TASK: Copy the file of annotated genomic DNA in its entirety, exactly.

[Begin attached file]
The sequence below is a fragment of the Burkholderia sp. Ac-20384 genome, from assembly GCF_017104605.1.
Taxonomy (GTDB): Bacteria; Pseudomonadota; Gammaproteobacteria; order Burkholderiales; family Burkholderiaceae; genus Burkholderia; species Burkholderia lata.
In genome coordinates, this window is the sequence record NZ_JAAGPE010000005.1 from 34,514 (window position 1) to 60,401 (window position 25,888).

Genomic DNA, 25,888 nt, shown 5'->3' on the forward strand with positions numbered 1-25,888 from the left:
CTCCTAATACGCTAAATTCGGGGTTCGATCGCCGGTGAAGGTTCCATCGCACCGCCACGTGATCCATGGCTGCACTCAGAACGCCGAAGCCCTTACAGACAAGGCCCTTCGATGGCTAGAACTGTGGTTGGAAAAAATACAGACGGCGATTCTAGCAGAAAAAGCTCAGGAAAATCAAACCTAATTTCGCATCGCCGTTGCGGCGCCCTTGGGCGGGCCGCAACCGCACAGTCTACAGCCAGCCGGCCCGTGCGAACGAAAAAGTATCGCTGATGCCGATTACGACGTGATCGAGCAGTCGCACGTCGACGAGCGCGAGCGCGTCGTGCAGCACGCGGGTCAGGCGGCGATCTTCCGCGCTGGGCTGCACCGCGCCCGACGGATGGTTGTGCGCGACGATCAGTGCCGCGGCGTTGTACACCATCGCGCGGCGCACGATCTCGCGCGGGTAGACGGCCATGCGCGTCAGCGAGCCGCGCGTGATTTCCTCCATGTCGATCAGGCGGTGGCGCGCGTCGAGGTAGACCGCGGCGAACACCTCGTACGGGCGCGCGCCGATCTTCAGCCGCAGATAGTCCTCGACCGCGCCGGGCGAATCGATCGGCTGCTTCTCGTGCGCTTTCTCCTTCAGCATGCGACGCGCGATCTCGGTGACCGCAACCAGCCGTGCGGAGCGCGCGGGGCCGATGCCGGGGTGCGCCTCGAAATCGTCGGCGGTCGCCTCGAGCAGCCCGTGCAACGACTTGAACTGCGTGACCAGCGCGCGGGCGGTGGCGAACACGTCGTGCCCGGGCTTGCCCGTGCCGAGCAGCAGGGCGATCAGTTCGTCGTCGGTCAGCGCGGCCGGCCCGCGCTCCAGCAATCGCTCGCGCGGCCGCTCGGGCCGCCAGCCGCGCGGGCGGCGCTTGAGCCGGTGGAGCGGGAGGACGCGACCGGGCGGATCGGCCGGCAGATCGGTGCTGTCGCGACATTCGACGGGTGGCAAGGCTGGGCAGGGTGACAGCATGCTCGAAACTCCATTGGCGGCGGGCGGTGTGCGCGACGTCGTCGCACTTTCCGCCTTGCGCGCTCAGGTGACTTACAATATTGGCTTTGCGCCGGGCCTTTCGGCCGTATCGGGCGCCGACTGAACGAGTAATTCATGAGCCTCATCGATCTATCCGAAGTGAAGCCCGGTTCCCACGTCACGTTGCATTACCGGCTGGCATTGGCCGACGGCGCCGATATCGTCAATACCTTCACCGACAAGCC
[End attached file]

The sequence below is a fragment of the Burkholderia sp. Ac-20384 genome, from assembly GCF_017104605.1.
Taxonomy (GTDB): Bacteria; Pseudomonadota; Gammaproteobacteria; order Burkholderiales; family Burkholderiaceae; genus Burkholderia; species Burkholderia lata.
In genome coordinates, this window is the sequence record NZ_JAAGPE010000005.1 from 34,514 (window position 1) to 60,401 (window position 25,888).

Genomic DNA, 25,888 nt, shown 5'->3' on the forward strand with positions numbered 1-25,888 from the left:
CTCCTAATACGCTAAATTCGGGGTTCGATCGCCGGTGAAGGTTCCATCGCACCGCCACGTGATCCATGGCTGCACTCAGAACGCCGAAGCCCTTACAGACAAGGCCCTTCGATGGCTAGAACTGTGGTTGGAAAAAATACAGACGGCGATTCTAGCAGAAAAAGCTCAGGAAAATCAAACCTAATTTCGCATCGCCGTTGCGGCGCCCTTGGGCGGGCCGCAACCGCACAGTCTACAGCCAGCCGGCCCGTGCGAACGAAAAAGTATCGCTGATGCCGATTACGACGTGATCGAGCAGTCGCACGTCGACGAGCGCGAGCGCGTCGTGCAGCACGCGGGTCAGGCGGCGATCTTCCGCGCTGGGCTGCACCGCGCCCGACGGATGGTTGTGCGCGACGATCAGTGCCGCGGCGTTGTACACCATCGCGCGGCGCACGATCTCGCGCGGGTAGACGGCCATGCGCGTCAGCGAGCCGCGCGTGATTTCCTCCATGTCGATCAGGCGGTGGCGCGCGTCGAGGTAGACCGCGGCGAACACCTCGTACGGGCGCGCGCCGATCTTCAGCCGCAGATAGTCCTCGACCGCGCCGGGCGAATCGATCGGCTGCTTCTCGTGCGCTTTCTCCTTCAGCATGCGACGCGCGATCTCGGTGACCGCAACCAGCCGTGCGGAGCGCGCGGGGCCGATGCCGGGGTGCGCCTCGAAATCGTCGGCGGTCGCCTCGAGCAGCCCGTGCAACGACTTGAACTGCGTGACCAGCGCGCGGGCGGTGGCGAACACGTCGTGCCCGGGCTTGCCCGTGCCGAGCAGCAGGGCGATCAGTTCGTCGTCGGTCAGCGCGGCCGGCCCGCGCTCCAGCAATCGCTCGCGCGGCCGCTCGGGCCGCCAGCCGCGCGGGCGGCGCTTGAGCCGGTGGAGCGGGAGGACGCGACCGGGCGGATCGGCCGGCAGATCGGTGCTGTCGCGACATTCGACGGGTGGCAAGGCTGGGCAGGGTGACAGCATGCTCGAAACTCCATTGGCGGCGGGCGGTGTGCGCGACGTCGTCGCACTTTCCGCCTTGCGCGCTCAGGTGACTTACAATATTGGCTTTGCGCCGGGCCTTTCGGCCGTATCGGGCGCCGACTGAACGAGTAATTCATGAGCCTCATCGATCTATCCGAAGTGAAGCCCGGTTCCCACGTCACGTTGCATTACCGGCTGGCATTGGCCGACGGCGCCGATATCGTCAATACCTTCACCGACAAGCC